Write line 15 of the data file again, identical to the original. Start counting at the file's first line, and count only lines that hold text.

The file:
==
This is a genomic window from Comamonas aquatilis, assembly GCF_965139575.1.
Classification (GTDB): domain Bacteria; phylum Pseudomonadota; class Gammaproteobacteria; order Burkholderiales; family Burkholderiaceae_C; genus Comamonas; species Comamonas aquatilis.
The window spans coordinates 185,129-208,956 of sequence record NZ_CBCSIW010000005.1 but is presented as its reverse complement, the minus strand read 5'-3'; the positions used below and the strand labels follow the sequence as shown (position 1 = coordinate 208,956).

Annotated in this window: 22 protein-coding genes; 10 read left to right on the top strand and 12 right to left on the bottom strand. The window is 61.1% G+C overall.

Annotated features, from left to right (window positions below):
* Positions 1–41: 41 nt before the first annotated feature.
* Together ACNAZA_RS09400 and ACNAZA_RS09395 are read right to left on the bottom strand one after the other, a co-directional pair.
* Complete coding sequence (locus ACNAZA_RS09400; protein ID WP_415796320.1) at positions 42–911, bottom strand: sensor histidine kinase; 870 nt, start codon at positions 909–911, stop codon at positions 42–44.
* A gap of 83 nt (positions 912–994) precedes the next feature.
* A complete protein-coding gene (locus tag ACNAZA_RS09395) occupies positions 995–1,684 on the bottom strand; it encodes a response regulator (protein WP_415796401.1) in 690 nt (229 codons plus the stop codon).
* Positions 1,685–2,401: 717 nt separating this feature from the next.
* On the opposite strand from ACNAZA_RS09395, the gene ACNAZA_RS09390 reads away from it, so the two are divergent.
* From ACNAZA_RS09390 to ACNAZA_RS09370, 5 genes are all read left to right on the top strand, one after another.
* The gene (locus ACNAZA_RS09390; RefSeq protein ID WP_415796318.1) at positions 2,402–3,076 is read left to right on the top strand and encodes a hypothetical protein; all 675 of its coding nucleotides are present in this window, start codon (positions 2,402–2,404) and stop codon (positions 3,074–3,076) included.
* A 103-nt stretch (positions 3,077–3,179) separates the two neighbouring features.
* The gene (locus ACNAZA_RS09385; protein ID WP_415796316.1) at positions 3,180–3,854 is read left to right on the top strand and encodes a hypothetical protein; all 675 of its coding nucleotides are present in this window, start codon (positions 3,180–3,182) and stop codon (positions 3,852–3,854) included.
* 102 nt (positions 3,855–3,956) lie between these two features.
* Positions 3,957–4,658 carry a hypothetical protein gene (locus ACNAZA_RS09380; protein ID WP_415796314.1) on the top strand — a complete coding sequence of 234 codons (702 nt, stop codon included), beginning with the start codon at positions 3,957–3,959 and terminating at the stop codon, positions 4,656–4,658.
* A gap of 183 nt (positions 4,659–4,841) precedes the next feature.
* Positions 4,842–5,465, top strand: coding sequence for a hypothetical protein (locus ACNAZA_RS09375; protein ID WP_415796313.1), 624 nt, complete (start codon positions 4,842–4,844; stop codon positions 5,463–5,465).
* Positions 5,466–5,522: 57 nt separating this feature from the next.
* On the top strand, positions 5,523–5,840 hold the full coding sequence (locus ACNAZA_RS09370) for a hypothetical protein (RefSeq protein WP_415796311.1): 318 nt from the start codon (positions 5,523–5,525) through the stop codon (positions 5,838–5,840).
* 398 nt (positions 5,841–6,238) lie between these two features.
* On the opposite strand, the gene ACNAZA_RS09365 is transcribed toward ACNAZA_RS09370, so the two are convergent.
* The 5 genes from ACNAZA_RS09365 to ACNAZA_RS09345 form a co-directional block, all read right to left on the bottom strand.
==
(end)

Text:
* A 103-nt stretch (positions 3,077–3,179) separates the two neighbouring features.